Most defenses of evangelical colleges miss the point-rigid orthodoxy does not go well with the quest for knowledge.
Christian colleges have been with us since Harvard and Princeton universities were founded several centuries ago for religious reasons. Recently, such institutions have achieved phenomenal, though quiet, growth. Writing in the June 22, 2005, issue of USA Today, Naomi Schaefer Riley, author of God on the Quad, points to a 67 percent jump in enrollment at evangelical colleges from 1992 to 2002. Noting that they do not fit the caricature imagined by many secularists, Riley extols their students' strong moral beliefs and argues that they have become more tolerant and willing to accept modern science than in the past. To be sure, religious colleges exist on a continuum, from the barely affiliated to the ultraorthodox. Still, Riley overlooks a troubling constraint that many of these schools impose on their faculty: the requirement that faculty members subscribe to statements of religious faith as a condition of employment.
Statements of faith differ from institution to institution but often ask faculty members to profess to believe in the literal truth of the Bible. These statements have teeth; violation of them through pedagogy, research, or activism can be grounds for punitive action, including termination, at some institutions. Several high-profile cases of such dismissals have brought attention to statements of faith and stirred some debate as to their propriety. (see, for example, "Do Professors Lose Academic Freedom by Signing Statements of Faith?" in the May 24, 2002, issue of the Chronicle of Higher Education.) In 1999, the AAUP's Committee A on Academic Freedom and Tenure published a report titled The "Limitations" Clause in the 1940 Statement of Principles on Academic Freedom and Tenure: Some Operating Guidelines, which recommends ways to apply the Association's "limitations" clause to religious institutions.1 The guidelines do not, however, address whether such statements are appropriate at all.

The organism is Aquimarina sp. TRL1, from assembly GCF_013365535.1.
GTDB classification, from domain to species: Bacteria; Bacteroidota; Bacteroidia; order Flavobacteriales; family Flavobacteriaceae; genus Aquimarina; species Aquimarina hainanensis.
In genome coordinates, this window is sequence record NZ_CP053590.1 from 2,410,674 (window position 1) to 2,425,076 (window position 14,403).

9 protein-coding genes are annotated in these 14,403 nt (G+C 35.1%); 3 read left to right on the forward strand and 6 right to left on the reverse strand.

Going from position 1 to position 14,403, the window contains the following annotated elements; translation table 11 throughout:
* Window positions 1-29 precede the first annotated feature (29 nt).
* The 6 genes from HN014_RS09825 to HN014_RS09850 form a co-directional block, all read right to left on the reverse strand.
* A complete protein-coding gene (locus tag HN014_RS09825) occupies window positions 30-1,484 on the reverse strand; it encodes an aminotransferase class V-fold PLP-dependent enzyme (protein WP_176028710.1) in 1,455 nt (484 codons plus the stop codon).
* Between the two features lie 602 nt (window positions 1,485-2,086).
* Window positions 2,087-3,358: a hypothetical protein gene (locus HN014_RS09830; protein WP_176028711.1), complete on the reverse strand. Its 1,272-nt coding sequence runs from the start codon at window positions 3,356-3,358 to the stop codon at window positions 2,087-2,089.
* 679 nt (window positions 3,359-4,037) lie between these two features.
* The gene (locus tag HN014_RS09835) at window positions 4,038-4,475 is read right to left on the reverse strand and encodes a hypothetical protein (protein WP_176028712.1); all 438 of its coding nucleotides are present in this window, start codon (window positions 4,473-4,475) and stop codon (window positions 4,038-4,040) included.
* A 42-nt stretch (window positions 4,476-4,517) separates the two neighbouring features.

Supporters of restrictions on academic freedom in religious colleges make four arguments as to their appropriateness: that such institutions reflect the pluralism of our nation and contribute to civil society; that complete academic freedom is an impossible and indeed unwanted goal; that religious institutions with their restrictions play a special and better role in producing morally good citizens; and that such restrictions are not restrictions at all since faculty and students choose them voluntarily.
Proponents of dogmatic religious colleges assert that they reflect the beauty and grandeur of American pluralism. In the January-February 2001 issue of Academe, philosopher Nicholas Wolterstorff claims that religious colleges are a "prime manifestation of the extraordinary vitality of American civil society." According to this thinking, such pluralism is not simply a necessary corollary of freedom of speech and association at a college or university but is instead a crucial part of the fabric of American society.